Not only does gabapentin cause hair loss in some patients, but gabapentin can also cause weight gain, memory problems, and even dependence. Although gabapentin is not as addictive as drugs like methamphetamine or cocaine, taking more than the prescribed dose or mixing it with other substances increases your risk of developing addiction and experiencing an overdose.

Just because your medications are prescribed does not mean you can take them however you want. Be sure to follow your doctor’s directions when taking any prescription drugs to avoid addiction, drug interactions, and overdose.

If you’ve developed an addiction to your medication, our prescription drug addiction treatment can help. Patients in our rehab programs usually begin their recovery with medically monitored detox, which focuses on slowly weaning patients off of drugs and alcohol to prevent severe withdrawals.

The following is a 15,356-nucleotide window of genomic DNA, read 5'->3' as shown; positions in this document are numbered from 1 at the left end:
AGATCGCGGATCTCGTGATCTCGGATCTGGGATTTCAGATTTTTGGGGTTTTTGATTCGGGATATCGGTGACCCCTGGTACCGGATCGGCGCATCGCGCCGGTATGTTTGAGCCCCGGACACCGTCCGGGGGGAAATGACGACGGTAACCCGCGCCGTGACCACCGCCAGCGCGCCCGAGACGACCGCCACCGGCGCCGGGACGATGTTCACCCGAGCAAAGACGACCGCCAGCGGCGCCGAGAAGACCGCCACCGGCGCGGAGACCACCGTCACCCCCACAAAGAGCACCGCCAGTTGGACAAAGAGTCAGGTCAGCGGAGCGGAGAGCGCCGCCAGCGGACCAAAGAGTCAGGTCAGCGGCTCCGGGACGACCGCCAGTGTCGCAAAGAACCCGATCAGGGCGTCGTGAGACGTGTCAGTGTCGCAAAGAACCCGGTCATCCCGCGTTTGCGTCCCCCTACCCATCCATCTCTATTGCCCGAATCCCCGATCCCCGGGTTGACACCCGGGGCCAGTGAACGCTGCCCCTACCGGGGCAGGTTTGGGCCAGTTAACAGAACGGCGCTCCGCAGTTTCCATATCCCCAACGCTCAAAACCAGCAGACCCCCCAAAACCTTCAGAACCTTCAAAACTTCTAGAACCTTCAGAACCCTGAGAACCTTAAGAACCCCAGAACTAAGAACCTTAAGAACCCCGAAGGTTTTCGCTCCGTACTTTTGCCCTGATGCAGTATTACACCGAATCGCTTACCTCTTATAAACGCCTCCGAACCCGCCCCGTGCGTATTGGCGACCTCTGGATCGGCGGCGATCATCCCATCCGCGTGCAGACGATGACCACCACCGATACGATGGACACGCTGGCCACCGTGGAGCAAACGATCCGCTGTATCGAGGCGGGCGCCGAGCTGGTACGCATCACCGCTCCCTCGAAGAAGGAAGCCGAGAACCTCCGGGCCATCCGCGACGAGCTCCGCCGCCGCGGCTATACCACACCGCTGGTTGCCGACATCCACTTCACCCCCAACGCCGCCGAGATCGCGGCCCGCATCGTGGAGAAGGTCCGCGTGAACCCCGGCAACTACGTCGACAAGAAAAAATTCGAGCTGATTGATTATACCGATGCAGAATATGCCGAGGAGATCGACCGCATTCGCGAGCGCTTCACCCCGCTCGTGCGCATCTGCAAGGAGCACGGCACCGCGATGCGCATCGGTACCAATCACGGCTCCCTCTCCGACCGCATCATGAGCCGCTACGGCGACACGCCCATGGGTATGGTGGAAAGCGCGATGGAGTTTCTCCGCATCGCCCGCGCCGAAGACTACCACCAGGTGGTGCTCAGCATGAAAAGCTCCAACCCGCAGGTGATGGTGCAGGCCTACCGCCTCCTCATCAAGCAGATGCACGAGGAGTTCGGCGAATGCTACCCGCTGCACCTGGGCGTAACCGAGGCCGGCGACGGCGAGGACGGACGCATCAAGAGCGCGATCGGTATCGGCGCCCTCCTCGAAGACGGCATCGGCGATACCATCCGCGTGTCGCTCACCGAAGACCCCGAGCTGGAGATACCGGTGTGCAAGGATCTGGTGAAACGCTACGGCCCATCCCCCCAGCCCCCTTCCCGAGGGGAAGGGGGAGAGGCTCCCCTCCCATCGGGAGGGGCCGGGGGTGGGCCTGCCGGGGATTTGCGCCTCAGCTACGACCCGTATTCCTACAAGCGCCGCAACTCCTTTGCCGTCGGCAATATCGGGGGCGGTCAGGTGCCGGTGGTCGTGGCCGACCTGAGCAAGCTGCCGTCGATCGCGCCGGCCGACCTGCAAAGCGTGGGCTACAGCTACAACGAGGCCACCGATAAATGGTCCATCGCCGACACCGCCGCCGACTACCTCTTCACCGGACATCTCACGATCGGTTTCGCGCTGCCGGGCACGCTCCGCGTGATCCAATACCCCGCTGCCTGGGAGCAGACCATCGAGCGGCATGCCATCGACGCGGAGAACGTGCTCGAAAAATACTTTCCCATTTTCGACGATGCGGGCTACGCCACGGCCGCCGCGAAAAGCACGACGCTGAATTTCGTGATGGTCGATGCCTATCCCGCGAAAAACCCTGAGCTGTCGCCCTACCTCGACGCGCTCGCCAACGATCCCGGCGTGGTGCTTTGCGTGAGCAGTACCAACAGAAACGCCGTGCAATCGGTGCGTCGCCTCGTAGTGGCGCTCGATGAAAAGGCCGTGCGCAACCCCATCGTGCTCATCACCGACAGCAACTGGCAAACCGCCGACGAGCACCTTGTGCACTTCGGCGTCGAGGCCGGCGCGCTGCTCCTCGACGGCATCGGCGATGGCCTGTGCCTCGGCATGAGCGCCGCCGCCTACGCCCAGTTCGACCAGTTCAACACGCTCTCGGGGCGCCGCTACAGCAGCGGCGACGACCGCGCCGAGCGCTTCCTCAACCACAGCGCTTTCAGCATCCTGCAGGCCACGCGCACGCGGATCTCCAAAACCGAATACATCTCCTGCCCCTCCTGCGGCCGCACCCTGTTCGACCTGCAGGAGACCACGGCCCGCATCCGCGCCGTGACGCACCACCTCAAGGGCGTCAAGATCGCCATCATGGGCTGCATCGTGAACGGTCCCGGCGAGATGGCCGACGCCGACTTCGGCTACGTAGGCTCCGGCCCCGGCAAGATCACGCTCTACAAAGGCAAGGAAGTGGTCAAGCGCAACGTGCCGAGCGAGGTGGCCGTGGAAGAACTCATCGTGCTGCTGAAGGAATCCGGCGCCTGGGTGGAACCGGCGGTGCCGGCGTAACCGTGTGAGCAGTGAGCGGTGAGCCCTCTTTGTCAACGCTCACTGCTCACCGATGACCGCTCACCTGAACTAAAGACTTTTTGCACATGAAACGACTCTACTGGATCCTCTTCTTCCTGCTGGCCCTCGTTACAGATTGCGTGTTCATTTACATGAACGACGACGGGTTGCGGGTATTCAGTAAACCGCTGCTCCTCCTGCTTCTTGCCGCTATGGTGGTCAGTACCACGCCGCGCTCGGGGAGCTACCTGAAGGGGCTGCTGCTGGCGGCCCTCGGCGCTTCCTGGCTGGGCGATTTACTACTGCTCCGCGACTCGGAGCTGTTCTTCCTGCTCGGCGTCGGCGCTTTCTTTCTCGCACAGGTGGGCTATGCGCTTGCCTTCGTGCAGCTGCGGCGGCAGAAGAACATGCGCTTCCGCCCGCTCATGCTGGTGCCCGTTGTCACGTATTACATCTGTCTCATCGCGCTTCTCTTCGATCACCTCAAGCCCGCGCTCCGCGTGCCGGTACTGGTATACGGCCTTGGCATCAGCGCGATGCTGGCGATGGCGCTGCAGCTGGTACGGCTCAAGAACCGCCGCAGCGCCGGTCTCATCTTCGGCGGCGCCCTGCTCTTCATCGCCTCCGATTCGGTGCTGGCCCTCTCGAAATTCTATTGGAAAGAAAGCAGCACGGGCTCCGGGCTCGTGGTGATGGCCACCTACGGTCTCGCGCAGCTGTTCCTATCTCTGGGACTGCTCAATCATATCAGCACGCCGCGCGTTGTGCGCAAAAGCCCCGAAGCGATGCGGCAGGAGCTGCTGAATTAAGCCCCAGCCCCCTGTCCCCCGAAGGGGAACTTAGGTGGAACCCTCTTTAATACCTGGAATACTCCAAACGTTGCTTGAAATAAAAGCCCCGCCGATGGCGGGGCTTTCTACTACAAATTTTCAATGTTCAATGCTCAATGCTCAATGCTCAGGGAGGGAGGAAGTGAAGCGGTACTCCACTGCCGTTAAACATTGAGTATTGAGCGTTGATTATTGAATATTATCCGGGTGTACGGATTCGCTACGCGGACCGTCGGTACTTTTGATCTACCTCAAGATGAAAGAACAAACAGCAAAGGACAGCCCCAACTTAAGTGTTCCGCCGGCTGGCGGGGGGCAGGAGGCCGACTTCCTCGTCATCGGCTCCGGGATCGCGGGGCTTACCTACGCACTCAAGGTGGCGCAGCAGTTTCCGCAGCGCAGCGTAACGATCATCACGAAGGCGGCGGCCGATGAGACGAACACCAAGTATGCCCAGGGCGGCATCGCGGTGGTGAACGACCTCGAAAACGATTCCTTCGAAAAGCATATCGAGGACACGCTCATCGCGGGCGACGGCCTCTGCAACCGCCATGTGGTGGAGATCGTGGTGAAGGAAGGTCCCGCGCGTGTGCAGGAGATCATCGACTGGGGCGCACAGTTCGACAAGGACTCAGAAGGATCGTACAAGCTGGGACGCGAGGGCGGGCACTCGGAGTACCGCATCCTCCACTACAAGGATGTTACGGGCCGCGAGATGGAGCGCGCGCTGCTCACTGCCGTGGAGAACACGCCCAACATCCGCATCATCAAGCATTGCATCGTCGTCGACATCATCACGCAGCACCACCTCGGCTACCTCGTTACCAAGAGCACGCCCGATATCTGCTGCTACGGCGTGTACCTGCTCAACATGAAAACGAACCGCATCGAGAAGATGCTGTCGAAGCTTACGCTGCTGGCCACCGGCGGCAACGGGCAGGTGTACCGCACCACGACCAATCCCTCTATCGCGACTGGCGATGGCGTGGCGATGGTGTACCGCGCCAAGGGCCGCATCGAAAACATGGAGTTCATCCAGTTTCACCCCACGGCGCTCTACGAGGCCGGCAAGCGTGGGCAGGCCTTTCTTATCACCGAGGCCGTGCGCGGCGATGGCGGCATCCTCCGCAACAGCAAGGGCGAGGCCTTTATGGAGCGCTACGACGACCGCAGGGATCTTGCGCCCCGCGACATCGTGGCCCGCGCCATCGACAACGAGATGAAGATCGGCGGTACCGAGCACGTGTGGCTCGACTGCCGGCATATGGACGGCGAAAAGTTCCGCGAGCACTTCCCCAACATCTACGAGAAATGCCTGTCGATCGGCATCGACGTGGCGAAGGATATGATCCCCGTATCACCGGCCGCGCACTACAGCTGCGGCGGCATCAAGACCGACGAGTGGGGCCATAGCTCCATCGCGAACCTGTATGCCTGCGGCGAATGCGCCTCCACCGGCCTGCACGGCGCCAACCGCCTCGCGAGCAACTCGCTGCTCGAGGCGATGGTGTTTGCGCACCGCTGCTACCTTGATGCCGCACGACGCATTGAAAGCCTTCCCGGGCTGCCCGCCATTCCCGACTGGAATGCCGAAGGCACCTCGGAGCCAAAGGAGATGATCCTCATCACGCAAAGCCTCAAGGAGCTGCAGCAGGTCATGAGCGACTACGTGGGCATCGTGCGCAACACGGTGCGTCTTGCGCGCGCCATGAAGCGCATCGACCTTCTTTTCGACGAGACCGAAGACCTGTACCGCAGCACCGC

Patients who detox at our Palm Springs, CA drug rehab may also receive medication (as needed) to alleviate any uncomfortable or painful withdrawal symptoms. Following detox, clients can then begin working with our counselors in individual and group settings to recover from their addictions.

Recovery from addiction is possible for everyone. To learn how our California drug treatment programs can help you or a loved one achieve sobriety, call Banyan Treatment Centers today at 888-280-4763.

Related Reading:
Does Gabapentin Affect Memory?
Can You Take Gabapentin with Oxycodone?

  1. JPSM - Alopecia Associated with Gabapentin in the Treatment of Neuropathic Pain
  2. NCBI - Gabapentin: An update of its pharmacological properties and therapeutic use in epilepsy
  3. NIH - Cosmetic side effects of antiepileptic drugs in adults with epilepsy
Alyssa, Director of Digital Marketing
Alyssa, Director of Digital Marketing
Alyssa is the National Director of Digital Marketing and is responsible for a multitude of integrated campaigns and events in the behavioral health and addictions field. All articles have been written by Alyssa and medically reviewed by our Chief Medical Officer, Dr. Darrin Mangiacarne.